Just before 2001 dawned, NASA’s Cassini spacecraft hurtled past Jupiter,
the largest planet in the Solar System, sending back stunning images of
the gas giant’s turbulent atmosphere, exotic moons and faint rings.

On Wednesday 4 April, during the UK National Astronomy Meeting in
Cambridge, Professor Carl Murray (Astronomy Unit, Queen Mary, University of
London) will highlight new discoveries revealed in the tens of thousands of
images sent back by Cassini.

Professor Murray is a member of the Imaging Science Subsystem (ISS) team
that designed and operates the two cameras on board the Cassini spacecraft.
He has been involved in the project since its inception in 1990 and for
him there was a personal satisfaction in seeing the cameras working so

“This was our first real chance to see the cameras operating under the
sort of demanding conditions we might expect at Saturn and they did not
let us down,” he says.

To date Cassini has returned almost 30,000 images taken by the two cameras
on the spacecraft. All the images were calibrated using software written
by the Queen Mary group.


Cassini’s passage through the Jovian system was fairly distant, coming no
closer than 9.7 million kilometres (about 6 million miles). However, the
flyby provided an ideal vantage point from which to view Jupiter’s
colourful cloud tops and turbulent atmosphere.

The spacecraft’s cameras were programmed to take sufficient numbers of
images so that movies could be made to show the atmosphere’s complex
dynamical behaviour. (Although NASA’s Galileo spacecraft is already
orbiting the planet, the failure of its high-gain antenna to open properly
meant that data-intensive activities such as the movie sequences could
not be accomplished.)

Cassini has now made up for Galileo’s shortcomings. As well as making
movies the Cassini cameras have obtained images of lightning associated
with storms in Jupiter’s atmosphere and detected the first dark-side
images of aurorae near Jupiter’s south pole.

Professor Murray’s main interest is in planetary rings and their
associated moons. Jupiter has at least 28 moons but 20 of these orbit
in elongated paths at distances of more than 100 Jupiter radii (1
Jupiter radius = 71,398 km) from the planet.

On 19 December 2000 Cassini passed within 4.4 million kilometres of
Himalia, the largest of these outer moons. The images showed an irregular
shaped body that is thought to be a captured asteroid. These will be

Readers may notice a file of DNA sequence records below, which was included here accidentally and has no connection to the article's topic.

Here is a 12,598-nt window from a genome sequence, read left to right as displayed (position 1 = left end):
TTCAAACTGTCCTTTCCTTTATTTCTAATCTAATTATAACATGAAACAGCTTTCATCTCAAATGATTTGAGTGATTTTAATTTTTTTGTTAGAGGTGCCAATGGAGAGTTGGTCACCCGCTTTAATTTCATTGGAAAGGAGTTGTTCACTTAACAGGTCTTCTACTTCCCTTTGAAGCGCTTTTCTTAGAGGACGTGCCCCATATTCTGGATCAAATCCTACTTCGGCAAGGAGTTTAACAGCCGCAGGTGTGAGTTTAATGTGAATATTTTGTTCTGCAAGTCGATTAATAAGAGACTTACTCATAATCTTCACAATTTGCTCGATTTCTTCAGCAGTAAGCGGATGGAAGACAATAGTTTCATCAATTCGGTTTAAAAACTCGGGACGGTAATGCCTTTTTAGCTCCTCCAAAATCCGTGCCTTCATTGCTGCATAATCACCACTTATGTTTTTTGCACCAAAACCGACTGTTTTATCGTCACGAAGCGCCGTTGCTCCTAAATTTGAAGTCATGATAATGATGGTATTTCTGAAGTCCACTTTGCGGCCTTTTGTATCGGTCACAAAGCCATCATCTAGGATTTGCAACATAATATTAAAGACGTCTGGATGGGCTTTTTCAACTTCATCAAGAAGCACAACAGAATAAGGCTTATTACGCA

useful in determining the origin of this unusual class of moons.

Jupiter also has four small moons orbiting close to the planet and two of
these, Metis and Adrastea, are thought to be the source bodies for the
planet’s dusty ring. During a 40 hour sequence, Cassini’s cameras were
able to focus on these moons and the dusky, dark ring, even though it is
almost 100,000 times fainter than Jupiter. The Queen Mary group is
analysing these images to provide improved orbits for the moons and to
understand better their dynamical connection with the ring.

Perhaps the most dramatic images of all were Cassini’s views of volcanic
eruptions on the large, pizza-like moon Io. Although Cassini’s distant
flyby meant that it could not match the high resolution images of
Jupiter’s large moons seen up-close by the Galileo spacecraft, it
was able to capture two enormous, erupting plumes on Io, the most
volcanically active body in the Solar System.

The plumes are almost 400 kilometres (about 250 miles) high and emanate
from two volcanoes known as Pele and Tvashtar. Images of Io returned by
the Galileo spacecraft in March show that a giant red ring of material
has been deposited around each volcano as a result of the eruptions.

“Having seen how well the cameras and the spacecraft performed at Jupiter,
I am confident that Cassini will continue to provide a wealth of new
scientific discoveries and stunning images when we reach Saturn in 2004,”
says Professor Murray. “The best is yet to come.”


Launched in October 1997 the Cassini spacecraft is a key part of the
international Cassini-Huygens mission to the planet Saturn in 2004. The
mission is a collaboration between NASA, ESA and the Italian space agency.

Cassini will carry out the most detailed study yet of the Saturn system.
It will also deliver the European-built Huygens probe to the surface of
Saturn’s largest moon, Titan, a planet-sized world that is thought to
have an atmosphere similar to that of a primitive, pre-life Earth.

The spacecraft has followed a tortuous route through the inner Solar
System, picking up gravitational energy from Venus (twice) and Earth before
receiving its final “kick” from Jupiter last December. Having received its
final helping hand from Jupiter, Cassini is now on its way to a rendezvous
with Saturn in July 2004 and the start of a four-year tour of the Saturnian

The ISS team is led by Professor Carolyn Porco of the University of
Arizona. UK participation in Cassini and Huygens is funded by the Particle
Physics and Astronomy Research Council.


Prof. Carl Murray

Astronomy Unit

Queen Mary, University of London

Mile End Road

London E1 4NS

Phone: +44 (0)207-882-5456

Fax: +44 (0)208-983-3522

E-mail: C.D.Murray@qmw.ac.uk


Images and movies from the ISS cameras can be obtained from the Cassini
Imaging Central Laboratory for Operations (CICLOPS) at: